Cultural Perspective Taking in Cross-Cultural Negotiation

Sujin Lee
KAIST (Korea Advanced Institute of Science and Technology)

Wendi L. Adair
University of Waterloo – Department of Psychology

Seong-Jee Seo
Korea Advanced Institute of Science and Technology (KAIST)- School of Innovation and Technology Management (I&TM)

October 20, 2011

Group Decision and Negotiation, Forthcoming


This study introduces the construct cultural perspective taking in negotiation, the active consideration of the other party’s culturally-normative negotiation behaviors prior to negotiation, and compares the effect of cultural perspective taking (CPT) versus alternative-focused perspective taking (PT) in cross-cultural negotiations. 160 undergraduate students of North American and East Asian ethnicity in the United States and Canada participated in a simulated cross-cultural buyer-seller negotiation in a laboratory study. Participants were randomly assigned to CPT or PT condition. Results show that negotiators who engaged in CPT claimed more value than those who engaged in PT. And when both East Asian and North American negotiators engaged in CPT, East Asian negotiators claimed more value. CPT had no effect on value creation. This study highlights that learning about the other culture before a cross-cultural encounter benefits value claiming, but not necessarily value creation.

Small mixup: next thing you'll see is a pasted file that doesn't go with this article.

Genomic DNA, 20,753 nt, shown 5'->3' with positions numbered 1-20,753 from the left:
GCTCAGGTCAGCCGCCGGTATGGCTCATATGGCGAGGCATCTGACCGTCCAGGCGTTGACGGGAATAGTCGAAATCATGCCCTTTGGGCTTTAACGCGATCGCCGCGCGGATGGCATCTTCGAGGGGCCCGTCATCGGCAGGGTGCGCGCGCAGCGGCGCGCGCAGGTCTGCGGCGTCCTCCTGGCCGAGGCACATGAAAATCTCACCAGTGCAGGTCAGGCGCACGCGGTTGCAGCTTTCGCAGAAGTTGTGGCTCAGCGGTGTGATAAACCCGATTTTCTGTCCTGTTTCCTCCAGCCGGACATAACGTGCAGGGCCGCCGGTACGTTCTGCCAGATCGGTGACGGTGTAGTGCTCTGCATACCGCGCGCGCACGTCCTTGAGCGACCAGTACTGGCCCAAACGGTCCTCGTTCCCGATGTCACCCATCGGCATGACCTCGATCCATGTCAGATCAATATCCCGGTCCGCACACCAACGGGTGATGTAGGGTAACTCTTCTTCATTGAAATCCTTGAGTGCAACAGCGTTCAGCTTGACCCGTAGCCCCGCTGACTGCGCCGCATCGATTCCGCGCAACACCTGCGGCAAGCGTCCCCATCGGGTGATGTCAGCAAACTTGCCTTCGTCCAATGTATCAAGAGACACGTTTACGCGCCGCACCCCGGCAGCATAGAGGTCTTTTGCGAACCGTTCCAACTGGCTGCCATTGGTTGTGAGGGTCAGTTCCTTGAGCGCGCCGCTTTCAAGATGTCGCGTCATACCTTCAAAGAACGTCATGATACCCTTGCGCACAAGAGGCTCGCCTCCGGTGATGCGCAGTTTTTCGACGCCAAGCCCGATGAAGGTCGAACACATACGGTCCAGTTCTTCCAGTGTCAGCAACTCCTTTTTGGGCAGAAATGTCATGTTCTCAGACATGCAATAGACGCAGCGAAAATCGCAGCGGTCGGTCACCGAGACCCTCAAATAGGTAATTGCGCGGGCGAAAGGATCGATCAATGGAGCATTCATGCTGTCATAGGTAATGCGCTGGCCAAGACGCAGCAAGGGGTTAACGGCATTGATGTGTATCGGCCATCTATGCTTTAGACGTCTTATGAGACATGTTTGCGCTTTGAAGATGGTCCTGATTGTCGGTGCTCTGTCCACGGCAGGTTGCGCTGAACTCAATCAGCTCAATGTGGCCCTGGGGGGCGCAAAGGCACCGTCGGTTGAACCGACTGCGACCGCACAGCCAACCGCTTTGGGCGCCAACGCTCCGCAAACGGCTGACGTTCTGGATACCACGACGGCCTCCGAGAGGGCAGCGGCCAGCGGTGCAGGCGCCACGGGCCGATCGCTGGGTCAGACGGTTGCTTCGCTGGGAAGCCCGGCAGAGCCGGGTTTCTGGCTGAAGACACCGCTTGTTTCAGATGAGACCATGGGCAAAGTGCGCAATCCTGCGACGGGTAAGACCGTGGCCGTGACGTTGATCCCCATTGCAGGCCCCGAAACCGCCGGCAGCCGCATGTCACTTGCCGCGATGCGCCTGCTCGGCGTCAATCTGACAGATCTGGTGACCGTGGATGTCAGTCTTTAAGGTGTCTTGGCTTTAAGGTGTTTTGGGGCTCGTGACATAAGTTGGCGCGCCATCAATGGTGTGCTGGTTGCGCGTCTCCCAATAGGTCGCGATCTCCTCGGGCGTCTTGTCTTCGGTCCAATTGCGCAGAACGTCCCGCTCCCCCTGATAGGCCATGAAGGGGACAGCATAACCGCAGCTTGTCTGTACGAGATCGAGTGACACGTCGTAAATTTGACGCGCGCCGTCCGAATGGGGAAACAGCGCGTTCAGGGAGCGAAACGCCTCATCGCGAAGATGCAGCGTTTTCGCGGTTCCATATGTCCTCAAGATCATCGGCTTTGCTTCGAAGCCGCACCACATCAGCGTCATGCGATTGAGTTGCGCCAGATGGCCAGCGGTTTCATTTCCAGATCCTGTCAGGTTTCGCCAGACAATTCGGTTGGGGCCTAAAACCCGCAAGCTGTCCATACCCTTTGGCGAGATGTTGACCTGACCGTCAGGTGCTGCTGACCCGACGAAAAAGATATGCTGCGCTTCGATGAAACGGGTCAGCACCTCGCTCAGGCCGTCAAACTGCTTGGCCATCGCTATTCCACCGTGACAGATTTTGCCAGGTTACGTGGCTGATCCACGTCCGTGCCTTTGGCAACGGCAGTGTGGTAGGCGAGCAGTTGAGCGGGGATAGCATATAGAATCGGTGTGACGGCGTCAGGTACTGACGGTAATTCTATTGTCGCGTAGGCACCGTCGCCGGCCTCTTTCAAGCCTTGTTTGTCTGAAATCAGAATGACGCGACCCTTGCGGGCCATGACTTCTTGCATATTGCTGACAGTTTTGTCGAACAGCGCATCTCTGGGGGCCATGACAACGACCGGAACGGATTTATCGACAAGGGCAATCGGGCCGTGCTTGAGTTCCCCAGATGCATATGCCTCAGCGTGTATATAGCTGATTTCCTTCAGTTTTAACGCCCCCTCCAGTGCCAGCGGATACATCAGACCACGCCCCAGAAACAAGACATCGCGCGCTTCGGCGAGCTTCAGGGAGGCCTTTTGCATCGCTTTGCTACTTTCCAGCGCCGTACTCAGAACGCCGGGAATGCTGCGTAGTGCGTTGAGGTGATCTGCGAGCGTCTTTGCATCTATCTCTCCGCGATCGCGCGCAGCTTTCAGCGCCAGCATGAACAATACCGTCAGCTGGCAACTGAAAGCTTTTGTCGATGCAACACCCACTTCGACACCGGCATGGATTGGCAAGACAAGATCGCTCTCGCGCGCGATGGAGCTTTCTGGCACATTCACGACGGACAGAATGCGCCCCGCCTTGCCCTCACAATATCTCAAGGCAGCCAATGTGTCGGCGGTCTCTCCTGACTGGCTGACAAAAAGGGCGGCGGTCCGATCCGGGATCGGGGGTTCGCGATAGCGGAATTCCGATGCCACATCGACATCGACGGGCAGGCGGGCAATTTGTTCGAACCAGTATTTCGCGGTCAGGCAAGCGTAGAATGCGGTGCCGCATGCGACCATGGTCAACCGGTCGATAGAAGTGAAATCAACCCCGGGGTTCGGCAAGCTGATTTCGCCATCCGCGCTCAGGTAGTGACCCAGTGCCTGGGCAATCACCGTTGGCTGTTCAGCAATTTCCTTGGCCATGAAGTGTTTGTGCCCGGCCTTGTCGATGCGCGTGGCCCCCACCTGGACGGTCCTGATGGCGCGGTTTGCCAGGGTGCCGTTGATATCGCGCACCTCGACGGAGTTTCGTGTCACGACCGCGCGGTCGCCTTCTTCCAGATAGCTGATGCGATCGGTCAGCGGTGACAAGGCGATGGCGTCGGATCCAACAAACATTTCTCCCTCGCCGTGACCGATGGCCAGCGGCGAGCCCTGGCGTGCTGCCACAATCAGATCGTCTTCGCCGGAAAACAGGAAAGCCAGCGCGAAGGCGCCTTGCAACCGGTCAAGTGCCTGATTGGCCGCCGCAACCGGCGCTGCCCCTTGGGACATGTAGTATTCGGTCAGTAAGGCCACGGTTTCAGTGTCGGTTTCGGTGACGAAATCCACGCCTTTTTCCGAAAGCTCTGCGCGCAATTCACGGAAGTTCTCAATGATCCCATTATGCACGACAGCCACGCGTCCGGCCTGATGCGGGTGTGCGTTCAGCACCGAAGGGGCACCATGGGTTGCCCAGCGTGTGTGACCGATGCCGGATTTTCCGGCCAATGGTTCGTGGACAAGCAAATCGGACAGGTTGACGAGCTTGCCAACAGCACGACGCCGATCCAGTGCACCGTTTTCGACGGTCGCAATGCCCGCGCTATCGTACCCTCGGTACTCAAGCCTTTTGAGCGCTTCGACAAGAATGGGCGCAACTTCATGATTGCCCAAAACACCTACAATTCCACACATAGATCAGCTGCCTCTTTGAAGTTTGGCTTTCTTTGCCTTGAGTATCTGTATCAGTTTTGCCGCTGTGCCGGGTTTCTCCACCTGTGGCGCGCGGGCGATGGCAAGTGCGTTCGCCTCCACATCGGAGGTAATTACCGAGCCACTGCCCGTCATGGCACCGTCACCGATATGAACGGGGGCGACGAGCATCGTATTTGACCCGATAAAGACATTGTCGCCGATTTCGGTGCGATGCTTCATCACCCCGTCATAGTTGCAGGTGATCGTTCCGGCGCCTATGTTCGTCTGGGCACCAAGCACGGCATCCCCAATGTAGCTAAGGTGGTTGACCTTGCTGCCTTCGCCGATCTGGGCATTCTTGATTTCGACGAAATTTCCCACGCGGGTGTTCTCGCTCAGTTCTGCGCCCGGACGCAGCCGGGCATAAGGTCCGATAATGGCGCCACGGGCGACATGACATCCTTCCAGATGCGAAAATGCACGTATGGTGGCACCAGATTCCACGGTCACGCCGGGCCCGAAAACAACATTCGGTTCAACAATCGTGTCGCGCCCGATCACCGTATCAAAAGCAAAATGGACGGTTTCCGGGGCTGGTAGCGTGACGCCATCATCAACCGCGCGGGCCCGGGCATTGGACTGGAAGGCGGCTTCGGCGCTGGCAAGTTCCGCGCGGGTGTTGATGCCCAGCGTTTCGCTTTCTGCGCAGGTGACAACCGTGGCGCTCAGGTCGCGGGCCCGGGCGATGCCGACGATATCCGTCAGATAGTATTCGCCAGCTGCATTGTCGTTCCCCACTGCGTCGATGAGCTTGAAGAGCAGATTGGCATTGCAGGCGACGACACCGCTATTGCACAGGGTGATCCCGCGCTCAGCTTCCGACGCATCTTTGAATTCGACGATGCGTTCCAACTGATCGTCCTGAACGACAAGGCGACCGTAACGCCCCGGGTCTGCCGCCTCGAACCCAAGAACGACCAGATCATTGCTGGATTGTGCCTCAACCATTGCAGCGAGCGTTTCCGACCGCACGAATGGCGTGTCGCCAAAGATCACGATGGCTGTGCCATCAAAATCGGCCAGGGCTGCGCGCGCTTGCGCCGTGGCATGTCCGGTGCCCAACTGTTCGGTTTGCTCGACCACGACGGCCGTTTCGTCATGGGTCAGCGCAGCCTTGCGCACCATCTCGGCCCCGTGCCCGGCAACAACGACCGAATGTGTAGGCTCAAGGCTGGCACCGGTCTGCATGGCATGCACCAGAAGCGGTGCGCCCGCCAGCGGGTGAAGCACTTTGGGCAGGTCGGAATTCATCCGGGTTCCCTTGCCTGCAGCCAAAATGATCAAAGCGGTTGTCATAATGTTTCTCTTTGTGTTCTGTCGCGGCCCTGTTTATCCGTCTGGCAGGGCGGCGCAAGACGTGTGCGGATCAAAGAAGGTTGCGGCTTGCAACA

Cultural Perspective Taking in Cross-Cultural Negotiation

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